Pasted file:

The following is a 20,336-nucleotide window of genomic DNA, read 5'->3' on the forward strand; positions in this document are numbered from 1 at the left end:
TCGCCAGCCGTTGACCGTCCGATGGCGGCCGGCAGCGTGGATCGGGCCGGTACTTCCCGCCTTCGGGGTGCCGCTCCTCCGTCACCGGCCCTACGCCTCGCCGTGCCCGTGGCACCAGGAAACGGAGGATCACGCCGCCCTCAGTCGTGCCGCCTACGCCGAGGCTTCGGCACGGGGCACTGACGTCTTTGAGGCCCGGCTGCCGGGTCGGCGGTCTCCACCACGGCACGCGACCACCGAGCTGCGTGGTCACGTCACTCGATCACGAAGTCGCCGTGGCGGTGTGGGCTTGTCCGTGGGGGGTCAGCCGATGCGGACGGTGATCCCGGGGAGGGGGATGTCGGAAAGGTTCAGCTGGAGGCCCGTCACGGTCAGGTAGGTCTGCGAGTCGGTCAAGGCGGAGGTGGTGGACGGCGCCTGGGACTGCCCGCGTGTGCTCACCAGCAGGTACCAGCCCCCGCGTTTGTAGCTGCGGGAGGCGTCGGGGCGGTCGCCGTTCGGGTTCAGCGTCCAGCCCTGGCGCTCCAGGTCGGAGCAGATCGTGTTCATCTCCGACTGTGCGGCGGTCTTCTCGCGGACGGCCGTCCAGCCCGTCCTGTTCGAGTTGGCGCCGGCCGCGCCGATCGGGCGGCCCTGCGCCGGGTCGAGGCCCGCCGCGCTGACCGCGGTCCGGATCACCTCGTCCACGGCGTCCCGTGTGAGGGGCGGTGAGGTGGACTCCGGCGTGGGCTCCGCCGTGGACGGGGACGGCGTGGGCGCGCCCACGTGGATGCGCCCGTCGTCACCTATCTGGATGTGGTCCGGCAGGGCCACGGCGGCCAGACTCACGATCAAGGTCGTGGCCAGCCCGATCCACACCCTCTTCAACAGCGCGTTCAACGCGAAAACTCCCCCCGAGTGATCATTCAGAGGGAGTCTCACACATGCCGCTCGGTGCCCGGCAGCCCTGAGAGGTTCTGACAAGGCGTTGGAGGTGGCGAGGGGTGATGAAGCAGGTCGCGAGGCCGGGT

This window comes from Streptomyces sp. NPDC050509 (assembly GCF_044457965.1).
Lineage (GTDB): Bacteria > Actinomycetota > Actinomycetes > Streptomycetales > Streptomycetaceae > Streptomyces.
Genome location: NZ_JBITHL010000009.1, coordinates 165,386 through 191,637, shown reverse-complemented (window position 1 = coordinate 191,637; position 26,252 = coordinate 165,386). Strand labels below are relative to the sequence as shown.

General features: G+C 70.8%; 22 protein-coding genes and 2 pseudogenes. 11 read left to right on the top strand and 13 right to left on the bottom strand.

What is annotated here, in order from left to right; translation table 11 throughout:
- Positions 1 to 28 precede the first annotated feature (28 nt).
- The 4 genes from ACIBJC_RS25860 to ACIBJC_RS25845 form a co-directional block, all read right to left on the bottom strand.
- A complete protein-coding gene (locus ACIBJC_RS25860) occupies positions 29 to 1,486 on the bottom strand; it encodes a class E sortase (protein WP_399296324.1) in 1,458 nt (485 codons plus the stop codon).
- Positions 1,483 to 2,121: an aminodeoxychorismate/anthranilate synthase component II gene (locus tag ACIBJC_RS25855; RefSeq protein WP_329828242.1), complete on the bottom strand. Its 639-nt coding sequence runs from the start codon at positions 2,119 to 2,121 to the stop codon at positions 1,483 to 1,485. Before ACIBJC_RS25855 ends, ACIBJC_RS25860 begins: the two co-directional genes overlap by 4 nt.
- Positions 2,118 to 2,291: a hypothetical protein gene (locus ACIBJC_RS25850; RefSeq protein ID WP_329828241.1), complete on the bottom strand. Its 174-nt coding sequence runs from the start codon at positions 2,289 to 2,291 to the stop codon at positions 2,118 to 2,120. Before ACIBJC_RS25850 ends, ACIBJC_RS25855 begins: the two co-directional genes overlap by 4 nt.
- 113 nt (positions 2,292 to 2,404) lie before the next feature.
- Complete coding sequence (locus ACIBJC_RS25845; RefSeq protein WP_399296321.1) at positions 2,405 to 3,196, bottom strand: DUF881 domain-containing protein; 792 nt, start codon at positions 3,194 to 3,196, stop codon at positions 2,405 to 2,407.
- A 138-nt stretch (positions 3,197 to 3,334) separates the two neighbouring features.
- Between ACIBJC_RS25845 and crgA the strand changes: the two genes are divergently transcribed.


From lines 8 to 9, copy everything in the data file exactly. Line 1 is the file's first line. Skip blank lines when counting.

- Positions 1 to 28 precede the first annotated feature (28 nt).
- The 4 genes from ACIBJC_RS25860 to ACIBJC_RS25845 form a co-directional block, all read right to left on the bottom strand.